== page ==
Grace to you!
The fourth chapter of the book of Jonah, our biblical text for today's reflection, brings the entire message from the Book of Jonah together in a beautiful way. We read that Jonah was upset because God showed mercy to the repentant people of Nineveh.
The prophet was so upset he claimed that was the reason he refused to go preach to Nineveh in the first place, because he knew God would forgive them if they repented. Isn’t this ironical?
One may say Jonah wasn't a kind man at all. One may also claim a moral superior position, thinking they would have been more kind than Jonah. We easily forget that from time to time we adopt the same attitude too. Especially, when we are the victims of the offender’s hurting wounds.
On numerous occasions, I have heard faithful Christians complain bitterly that a murderer, or even a terrorist with blood on his hands, repented. Once someone said, “I hope God will not allow that one (referring to a repented murderer) into heaven after all he had done, repentance or no repentance.”
I remember a day, during one of the 9/11 memorials, when I called for prayer novena for the conversion of terrorists. After the Mass, someone from the congregation gave me the eye. “Not that kind of forgiveness” he said.
Funny, isn’t it?
We set limits to what we can forgive, but this isn't the way God does. For God, there is no limit to His mercy and forgiveness, provided we did like the people of Nineveh.
This is one of the lessons we learn from Jesus the Lord himself. He teaches us to forgive, making it the only conditional prayer point in the Our Father—“Forgive us…as we forgive others” (Lk 11:4; Mt 6:14). He shares many parables of the radical nature of divine forgiveness (Lk 15). He tells Peter, as he tells all of us, that forgiveness is limitless (Mt 18:22).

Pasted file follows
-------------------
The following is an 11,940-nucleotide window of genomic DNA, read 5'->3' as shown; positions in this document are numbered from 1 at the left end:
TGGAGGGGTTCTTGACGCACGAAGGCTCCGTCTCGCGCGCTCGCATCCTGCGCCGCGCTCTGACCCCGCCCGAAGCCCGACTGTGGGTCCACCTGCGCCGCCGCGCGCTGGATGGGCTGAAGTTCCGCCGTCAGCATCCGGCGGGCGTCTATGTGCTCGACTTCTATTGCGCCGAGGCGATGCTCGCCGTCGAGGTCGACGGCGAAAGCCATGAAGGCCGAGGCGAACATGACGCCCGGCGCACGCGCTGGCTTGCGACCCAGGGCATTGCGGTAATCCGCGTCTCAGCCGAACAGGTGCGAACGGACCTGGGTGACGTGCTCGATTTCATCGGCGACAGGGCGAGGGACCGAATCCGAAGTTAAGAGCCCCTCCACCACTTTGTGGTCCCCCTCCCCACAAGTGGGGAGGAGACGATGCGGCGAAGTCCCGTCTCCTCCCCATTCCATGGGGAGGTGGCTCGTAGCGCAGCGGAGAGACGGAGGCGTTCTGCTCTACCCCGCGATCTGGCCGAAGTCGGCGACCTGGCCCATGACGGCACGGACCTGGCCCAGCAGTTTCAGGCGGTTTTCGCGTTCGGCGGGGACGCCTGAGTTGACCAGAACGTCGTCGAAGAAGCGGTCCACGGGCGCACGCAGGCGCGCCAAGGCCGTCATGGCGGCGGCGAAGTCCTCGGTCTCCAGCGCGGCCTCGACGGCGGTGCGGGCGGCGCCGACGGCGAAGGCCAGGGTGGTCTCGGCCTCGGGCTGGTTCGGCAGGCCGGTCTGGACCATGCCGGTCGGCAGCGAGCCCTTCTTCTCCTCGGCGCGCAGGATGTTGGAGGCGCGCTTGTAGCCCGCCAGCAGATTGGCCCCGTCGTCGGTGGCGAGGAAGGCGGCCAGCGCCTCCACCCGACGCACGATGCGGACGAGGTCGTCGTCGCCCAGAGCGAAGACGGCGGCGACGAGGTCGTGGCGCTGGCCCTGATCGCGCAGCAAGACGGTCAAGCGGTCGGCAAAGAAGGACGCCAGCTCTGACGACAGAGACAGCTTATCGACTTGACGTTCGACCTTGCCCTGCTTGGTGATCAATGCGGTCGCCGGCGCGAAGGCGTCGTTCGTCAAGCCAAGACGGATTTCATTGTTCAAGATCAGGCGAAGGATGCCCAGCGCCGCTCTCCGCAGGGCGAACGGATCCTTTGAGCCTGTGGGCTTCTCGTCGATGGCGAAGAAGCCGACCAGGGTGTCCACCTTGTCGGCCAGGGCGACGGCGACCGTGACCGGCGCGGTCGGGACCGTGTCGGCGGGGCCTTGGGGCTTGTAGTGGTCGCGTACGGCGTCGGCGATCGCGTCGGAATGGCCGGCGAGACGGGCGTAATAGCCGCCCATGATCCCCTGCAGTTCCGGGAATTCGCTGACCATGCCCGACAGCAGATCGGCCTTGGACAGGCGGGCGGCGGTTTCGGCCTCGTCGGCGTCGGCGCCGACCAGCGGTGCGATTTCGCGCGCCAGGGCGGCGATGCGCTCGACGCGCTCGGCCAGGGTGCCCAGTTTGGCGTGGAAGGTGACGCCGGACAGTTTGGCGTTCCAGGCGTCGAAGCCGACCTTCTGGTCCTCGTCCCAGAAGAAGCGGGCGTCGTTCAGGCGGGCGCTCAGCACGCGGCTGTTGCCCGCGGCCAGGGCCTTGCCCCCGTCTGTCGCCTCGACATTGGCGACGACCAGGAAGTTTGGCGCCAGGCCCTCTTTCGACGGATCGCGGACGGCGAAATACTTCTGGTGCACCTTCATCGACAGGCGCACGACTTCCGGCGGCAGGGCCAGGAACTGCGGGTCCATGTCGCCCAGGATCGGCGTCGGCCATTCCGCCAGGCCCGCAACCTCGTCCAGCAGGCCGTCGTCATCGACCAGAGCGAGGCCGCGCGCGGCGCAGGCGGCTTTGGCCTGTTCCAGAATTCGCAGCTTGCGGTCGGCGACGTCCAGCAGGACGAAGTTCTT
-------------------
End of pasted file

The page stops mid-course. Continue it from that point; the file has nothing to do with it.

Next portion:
Why? Because the Lord cares so much for everyone He has created and would do anything to offer the sinner the opportunity of salvation. Pay attention to God’s message to Jonah in response to his objection to divine mercy shown to the people of Nineveh:
"You are concerned over the plant which cost you no labor and which you did not raise; it came up in one night and in one night it perished. And should I not be concerned over Nineveh, the great city, in which there are more than a hundred and twenty thousand persons who cannot distinguish their right hand from their left, not to mention the many cattle?” (Jon 4:10-11)
I pray that we believers be as concerned for the salvation of souls as God wishes. May we be open to the limitless measure of forgiveness, and welcome the grace that makes this possible for ourselves and for others. Amen.
God love you. God bless you.
Fr. Maurice Emelu
[Wednesday Week 27 A: Jon 4:1-11; Lk 11:1-4]
Author and Goal
Father Maurice Emelu PhD., provides a daily blog of reflections based on the Scriptural readings of the day from the Catholic liturgical calendar. The goal is to teach, inspire, encourage, and foster healing through the grace of God's word. They are written in a language that is appropriate for a general audience. You will find these reflections helpful for your spiritual growth, inspiration, and developing your thoughts. They may also be useful for ministers in preparing their sermons for liturgical celebrations.